And, again, Levinson keeps pumping more and more energy, emotion and passion into the scene with the camera. If anyone thought that Levinson, who turned 68 this month, was at or near the end of his career, they won't after seeing this splendid film. This is the work of a great, vital and engaged American artist – in conversation with some of the screen's most creative performers, including Susan Sarandon and John Goodman, in addition to Pacino and Vaccaro.

"When we were in rehearsal, Brenda Vaccaro said, 'You know, I came across this big argument,'" Levinson said. "And it was in one of the books she was reading about Kevorkian . It said there was a big falling-out [between Kevorkian and his sister] in Bob's Big Boy."


Levinson says he and screenwriter Adam Mazur talked about the argument and then they had a researcher check it out factually. And the book Vaccaro was reading was right: It was an important and dramatic moment in Kevorkian's life. Kevorkian never married, and his sister Margo provided emotional and practical ballast. Without her, Kevorkian tended to go "off keel," as Levinson put it.

"So, that scene in Bob's Big Boy evolved out of the rehearsal process," Levinson says. "And one of the good things about having good actors, smart actors, is that they can bring up some things like that, and you go, 'Hey there's something valid here.' And it really enhances the film as it evolves."

True enough, as far as the contribution of the actors goes. But the genius of that scene really flows from the method Levinson has used in some of his best works, ranging from other biographical treatments like "Good Morning Vietnam," to the epic "Avalon." That scene is a microcosm of how Levinson managed to give us the history and the issue of physician-assisted suicide – without losing the man in "You Don't Know Jack."

"When you do these kinds of movies, there would be nothing worse than to make it like this is some big, important piece of work, " Levinson says. "And what I mean by that is that it needs to be as human as possible. So, the conversations that take place, like the one in the Bob's Big Boy scene where he [Kevorkian] and Margo really go at one another and argue like brother and sister might, you want that to be a messy conversation. It can't be manicured."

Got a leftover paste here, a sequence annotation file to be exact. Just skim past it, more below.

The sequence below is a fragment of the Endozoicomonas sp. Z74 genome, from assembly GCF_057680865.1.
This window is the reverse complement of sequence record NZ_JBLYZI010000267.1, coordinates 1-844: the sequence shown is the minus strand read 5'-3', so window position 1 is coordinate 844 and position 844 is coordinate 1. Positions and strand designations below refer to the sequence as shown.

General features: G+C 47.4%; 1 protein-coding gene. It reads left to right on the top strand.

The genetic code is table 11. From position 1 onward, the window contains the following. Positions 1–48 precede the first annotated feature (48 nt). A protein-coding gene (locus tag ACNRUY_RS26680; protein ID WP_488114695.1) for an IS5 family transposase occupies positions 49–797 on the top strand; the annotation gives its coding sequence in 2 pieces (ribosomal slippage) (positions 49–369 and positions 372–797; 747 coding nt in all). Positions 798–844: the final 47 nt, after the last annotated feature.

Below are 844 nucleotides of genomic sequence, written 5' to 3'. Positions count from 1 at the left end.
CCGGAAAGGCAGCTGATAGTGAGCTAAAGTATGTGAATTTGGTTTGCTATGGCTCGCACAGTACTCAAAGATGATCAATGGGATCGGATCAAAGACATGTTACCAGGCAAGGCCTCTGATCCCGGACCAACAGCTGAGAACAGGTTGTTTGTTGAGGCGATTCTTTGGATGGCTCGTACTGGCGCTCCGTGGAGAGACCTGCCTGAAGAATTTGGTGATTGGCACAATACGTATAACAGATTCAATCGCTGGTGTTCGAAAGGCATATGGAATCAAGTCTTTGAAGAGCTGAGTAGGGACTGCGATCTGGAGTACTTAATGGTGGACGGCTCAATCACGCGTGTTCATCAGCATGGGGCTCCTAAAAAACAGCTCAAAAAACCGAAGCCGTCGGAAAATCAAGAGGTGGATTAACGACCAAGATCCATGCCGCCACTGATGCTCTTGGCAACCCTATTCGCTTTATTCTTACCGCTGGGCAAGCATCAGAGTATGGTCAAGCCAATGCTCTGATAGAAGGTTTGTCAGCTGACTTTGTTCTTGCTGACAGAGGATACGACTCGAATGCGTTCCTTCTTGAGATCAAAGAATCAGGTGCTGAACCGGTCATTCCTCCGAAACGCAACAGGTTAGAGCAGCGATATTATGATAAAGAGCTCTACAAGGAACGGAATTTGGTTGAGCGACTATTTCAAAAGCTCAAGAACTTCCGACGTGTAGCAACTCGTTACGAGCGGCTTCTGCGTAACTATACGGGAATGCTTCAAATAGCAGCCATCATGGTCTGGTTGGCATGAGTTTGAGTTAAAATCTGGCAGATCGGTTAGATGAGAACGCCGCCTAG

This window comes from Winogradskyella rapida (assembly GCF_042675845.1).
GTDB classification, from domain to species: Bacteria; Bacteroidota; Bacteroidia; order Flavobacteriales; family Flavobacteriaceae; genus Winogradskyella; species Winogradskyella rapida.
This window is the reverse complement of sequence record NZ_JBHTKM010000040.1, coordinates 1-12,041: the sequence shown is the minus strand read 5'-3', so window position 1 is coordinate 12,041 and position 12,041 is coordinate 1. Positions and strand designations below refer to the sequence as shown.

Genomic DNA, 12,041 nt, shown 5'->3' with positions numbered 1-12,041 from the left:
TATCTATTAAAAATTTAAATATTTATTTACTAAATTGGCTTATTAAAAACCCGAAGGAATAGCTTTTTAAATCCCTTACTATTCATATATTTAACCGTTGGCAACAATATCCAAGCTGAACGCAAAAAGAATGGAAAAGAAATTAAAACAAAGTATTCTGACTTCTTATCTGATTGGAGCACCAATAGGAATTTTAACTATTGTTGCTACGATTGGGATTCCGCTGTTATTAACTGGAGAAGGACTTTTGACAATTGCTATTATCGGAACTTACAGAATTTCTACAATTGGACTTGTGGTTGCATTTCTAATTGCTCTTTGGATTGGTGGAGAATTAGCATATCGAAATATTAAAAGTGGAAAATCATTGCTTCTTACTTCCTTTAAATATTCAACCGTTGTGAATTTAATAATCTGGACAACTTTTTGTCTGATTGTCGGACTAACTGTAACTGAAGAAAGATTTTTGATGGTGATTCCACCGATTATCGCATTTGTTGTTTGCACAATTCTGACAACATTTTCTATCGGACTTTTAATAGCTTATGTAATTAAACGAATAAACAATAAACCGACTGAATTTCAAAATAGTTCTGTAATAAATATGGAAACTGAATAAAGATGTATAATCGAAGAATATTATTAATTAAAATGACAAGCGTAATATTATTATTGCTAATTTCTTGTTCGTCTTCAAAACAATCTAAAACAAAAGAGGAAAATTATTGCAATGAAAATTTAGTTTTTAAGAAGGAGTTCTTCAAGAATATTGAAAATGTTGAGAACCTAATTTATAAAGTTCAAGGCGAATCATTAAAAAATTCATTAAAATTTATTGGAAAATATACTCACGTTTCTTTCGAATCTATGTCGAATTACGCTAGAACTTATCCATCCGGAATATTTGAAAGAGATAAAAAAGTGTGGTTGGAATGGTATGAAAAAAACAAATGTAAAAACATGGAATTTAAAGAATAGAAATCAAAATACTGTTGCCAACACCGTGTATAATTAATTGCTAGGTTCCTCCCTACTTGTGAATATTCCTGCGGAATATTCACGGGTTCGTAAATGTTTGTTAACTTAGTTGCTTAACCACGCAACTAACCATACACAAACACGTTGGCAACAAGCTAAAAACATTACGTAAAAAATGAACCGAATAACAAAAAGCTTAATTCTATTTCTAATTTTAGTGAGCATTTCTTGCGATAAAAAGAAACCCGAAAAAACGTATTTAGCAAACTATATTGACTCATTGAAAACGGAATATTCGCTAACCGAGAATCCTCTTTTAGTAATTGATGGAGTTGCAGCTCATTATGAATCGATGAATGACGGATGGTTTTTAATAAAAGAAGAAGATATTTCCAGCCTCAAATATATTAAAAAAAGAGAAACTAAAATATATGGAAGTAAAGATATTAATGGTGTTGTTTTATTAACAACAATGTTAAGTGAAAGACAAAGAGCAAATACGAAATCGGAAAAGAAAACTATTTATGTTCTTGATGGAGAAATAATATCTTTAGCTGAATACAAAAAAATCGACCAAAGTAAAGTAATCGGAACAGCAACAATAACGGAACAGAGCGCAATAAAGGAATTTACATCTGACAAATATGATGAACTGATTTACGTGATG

And that messiness is created in rehearsals, Levinson says: "Where I just wanted to break it down so that it felt like normal conversation where you're just making up stuff."

Nobody breaks on-screen language down for the ear like Levinson – not Quentin Tarantino in feature films, or David Simon in television, two of the best in their respective realms.


"So, that scene does include stuff that is of the moment and is partially ad-libbed into the text, " Levinson says. "And I couldn't even tell you where the text ends and the ad-libs begin, because they're so messed together -- which is kind of what I want just for my ear, so that it sounds like an argument that's a little bit irrational and emotional and kind of all over the place. I thought that would be an element that would make it as human as possible."

You thought right, Barry. And the result is a compelling and intensely human film about an out-of-the-mainstream man who is on an emotional and important mission that affects us all. Just the kind of film they don't show in theaters any more.

The film premieres on HBO at 9 p.m. Saturday. It also airs at 5:45 Sunday and 8:30 p.m. Tuesday, with another 10 showings through May 16.